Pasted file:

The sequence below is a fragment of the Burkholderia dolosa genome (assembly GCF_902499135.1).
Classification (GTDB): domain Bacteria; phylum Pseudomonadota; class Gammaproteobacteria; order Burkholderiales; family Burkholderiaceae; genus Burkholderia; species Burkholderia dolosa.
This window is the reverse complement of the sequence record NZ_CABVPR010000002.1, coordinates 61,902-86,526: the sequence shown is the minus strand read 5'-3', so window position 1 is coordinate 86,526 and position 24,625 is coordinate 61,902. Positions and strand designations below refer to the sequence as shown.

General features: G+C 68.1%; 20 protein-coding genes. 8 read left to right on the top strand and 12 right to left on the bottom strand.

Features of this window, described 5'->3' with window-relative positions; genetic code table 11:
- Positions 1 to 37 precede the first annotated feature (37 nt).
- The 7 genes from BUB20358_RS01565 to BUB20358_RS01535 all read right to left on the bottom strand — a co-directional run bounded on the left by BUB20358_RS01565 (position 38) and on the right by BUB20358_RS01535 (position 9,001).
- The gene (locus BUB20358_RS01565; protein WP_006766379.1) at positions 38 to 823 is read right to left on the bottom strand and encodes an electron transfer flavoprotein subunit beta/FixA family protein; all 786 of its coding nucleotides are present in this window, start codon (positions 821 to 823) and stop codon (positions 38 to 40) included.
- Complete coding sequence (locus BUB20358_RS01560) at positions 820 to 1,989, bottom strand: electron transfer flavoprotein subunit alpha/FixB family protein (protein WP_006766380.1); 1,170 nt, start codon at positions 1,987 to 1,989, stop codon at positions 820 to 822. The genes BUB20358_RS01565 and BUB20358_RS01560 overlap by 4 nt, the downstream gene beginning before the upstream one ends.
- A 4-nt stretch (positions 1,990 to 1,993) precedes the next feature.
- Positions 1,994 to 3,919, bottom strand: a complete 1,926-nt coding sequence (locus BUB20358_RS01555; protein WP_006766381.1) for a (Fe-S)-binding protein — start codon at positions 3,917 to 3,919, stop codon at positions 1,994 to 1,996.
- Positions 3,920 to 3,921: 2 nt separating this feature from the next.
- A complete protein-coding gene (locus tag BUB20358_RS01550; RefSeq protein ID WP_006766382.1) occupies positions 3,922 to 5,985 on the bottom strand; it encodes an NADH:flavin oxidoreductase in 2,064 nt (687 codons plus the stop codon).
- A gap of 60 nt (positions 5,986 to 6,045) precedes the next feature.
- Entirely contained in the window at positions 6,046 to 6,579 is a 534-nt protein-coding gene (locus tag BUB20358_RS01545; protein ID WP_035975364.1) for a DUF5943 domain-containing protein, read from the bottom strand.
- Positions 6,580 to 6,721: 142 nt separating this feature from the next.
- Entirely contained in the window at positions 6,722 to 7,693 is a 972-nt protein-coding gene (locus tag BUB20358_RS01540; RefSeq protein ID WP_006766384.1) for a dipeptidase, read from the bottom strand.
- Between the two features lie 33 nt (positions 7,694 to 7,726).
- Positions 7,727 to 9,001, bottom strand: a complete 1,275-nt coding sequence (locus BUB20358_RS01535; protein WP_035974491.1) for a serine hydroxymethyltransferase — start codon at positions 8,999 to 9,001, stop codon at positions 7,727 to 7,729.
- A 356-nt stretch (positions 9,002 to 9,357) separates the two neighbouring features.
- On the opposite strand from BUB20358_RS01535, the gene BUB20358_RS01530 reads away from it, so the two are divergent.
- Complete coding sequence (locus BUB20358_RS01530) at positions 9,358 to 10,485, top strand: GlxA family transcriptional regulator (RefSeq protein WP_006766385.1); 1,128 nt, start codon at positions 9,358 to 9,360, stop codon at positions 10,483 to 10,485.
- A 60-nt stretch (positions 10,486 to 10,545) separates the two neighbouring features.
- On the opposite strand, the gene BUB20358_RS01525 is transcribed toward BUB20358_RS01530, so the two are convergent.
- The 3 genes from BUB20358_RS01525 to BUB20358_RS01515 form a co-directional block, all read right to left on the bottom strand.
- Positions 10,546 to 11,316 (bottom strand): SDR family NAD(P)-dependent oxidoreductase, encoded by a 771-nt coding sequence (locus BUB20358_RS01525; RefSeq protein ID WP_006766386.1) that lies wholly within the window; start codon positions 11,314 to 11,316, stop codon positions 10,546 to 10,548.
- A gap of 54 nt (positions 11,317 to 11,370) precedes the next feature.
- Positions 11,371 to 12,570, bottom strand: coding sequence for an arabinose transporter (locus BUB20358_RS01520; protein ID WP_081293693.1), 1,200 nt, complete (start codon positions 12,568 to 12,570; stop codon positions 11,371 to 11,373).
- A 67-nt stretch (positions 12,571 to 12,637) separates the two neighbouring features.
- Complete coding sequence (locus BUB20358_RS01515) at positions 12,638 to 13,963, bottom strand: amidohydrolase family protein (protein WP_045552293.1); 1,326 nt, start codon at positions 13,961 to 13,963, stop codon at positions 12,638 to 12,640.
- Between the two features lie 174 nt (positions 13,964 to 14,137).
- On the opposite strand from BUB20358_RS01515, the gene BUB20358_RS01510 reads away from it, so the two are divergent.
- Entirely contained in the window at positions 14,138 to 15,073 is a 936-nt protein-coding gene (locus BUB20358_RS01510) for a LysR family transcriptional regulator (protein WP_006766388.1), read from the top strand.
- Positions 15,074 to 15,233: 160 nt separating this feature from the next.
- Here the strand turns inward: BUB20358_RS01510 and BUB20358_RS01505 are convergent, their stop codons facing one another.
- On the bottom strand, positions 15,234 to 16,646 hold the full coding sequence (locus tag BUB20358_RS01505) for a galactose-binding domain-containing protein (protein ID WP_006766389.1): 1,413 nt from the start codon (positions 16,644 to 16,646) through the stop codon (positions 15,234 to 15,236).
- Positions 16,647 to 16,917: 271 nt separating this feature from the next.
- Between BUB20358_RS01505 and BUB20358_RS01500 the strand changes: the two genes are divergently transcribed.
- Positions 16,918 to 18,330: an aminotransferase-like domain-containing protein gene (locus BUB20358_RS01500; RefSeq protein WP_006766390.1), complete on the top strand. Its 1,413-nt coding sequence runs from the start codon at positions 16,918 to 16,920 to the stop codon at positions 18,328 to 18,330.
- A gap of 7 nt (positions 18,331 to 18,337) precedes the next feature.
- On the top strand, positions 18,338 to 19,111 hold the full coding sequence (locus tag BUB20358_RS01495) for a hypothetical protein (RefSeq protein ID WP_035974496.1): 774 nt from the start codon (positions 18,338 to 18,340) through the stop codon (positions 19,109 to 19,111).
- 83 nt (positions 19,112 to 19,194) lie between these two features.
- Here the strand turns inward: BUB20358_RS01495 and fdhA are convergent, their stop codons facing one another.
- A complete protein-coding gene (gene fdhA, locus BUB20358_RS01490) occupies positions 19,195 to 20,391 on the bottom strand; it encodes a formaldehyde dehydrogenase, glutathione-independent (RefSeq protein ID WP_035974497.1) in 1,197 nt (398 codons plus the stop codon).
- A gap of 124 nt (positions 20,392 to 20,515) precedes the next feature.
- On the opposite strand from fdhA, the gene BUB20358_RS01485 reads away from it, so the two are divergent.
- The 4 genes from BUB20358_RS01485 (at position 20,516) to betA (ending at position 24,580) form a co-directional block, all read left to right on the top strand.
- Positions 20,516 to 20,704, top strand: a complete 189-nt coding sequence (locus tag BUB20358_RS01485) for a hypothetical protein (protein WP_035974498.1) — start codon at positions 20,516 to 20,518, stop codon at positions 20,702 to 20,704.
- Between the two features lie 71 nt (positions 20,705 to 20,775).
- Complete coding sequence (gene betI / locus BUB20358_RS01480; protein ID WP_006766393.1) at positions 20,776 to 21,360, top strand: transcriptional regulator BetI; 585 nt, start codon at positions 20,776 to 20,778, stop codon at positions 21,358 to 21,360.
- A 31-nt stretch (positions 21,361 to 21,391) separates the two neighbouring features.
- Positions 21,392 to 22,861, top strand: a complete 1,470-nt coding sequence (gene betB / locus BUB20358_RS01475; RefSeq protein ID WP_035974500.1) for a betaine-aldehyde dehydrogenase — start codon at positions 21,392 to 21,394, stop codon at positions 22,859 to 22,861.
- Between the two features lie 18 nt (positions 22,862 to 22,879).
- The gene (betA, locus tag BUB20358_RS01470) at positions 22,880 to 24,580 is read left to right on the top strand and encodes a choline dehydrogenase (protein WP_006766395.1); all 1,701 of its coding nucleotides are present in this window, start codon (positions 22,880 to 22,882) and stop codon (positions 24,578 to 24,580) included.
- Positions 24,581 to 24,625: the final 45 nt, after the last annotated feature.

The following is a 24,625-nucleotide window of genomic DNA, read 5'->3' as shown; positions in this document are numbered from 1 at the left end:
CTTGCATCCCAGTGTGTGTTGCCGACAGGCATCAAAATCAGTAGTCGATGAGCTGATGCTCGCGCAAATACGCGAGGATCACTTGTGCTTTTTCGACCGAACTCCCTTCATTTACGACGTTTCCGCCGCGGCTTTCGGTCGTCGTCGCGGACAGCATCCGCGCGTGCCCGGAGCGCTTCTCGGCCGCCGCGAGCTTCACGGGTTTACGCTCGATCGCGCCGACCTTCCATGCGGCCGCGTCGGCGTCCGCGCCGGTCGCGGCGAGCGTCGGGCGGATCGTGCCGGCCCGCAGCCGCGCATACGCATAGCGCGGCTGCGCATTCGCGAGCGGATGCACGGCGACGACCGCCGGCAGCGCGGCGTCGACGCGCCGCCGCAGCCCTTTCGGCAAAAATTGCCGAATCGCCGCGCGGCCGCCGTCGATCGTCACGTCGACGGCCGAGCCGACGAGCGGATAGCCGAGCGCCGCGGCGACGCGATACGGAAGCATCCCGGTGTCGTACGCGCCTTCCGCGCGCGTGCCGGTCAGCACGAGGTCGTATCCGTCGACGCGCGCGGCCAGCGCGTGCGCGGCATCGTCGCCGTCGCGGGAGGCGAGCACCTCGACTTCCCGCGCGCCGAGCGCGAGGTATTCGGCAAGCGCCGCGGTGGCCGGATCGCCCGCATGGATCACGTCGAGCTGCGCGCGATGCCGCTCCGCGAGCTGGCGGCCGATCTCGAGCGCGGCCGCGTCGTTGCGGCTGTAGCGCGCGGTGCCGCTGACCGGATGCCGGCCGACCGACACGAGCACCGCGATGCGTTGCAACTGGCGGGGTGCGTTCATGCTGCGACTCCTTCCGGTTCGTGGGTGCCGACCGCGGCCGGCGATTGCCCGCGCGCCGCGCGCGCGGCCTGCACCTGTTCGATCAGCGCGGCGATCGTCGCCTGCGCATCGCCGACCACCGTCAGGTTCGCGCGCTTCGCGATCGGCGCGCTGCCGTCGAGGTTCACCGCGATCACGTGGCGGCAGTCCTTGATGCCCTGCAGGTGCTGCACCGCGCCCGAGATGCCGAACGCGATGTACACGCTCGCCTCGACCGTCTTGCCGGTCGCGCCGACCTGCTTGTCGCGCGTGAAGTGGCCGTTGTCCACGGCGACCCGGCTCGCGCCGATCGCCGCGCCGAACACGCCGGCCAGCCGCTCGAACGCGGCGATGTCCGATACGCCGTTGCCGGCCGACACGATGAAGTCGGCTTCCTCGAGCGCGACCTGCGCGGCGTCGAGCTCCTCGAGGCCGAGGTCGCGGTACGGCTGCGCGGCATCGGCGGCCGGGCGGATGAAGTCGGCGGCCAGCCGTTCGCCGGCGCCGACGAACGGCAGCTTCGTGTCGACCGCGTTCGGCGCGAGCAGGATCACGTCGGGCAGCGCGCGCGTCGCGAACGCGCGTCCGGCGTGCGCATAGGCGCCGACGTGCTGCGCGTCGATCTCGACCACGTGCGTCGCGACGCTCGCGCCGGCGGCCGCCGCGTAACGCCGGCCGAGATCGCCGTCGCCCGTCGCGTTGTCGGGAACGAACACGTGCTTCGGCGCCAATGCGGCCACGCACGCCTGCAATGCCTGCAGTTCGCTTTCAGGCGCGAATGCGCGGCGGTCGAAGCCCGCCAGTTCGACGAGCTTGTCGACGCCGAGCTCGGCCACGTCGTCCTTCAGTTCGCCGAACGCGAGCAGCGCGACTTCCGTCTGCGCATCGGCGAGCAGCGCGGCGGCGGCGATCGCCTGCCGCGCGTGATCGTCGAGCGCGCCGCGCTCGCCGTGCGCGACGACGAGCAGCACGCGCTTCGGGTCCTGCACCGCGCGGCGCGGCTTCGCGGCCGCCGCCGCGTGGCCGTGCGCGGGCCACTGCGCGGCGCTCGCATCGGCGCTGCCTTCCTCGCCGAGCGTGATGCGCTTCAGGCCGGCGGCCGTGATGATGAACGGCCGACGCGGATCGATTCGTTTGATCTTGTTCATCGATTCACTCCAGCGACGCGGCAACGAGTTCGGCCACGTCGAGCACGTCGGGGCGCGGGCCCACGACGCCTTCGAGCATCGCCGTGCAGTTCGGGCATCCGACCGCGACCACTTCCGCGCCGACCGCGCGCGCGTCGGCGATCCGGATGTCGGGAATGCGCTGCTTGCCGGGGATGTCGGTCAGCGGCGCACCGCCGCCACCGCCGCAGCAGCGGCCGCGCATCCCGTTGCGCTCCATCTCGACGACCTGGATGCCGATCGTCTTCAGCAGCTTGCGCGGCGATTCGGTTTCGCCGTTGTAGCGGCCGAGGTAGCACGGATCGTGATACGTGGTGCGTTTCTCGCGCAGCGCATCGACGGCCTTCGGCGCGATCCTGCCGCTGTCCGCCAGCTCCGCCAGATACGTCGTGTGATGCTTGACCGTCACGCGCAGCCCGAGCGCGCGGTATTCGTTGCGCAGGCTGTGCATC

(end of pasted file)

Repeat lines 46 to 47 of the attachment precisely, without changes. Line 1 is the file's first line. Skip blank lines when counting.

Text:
- On the opposite strand from fdhA, the gene BUB20358_RS01485 reads away from it, so the two are divergent.
- The 4 genes from BUB20358_RS01485 (at position 20,516) to betA (ending at position 24,580) form a co-directional block, all read left to right on the top strand.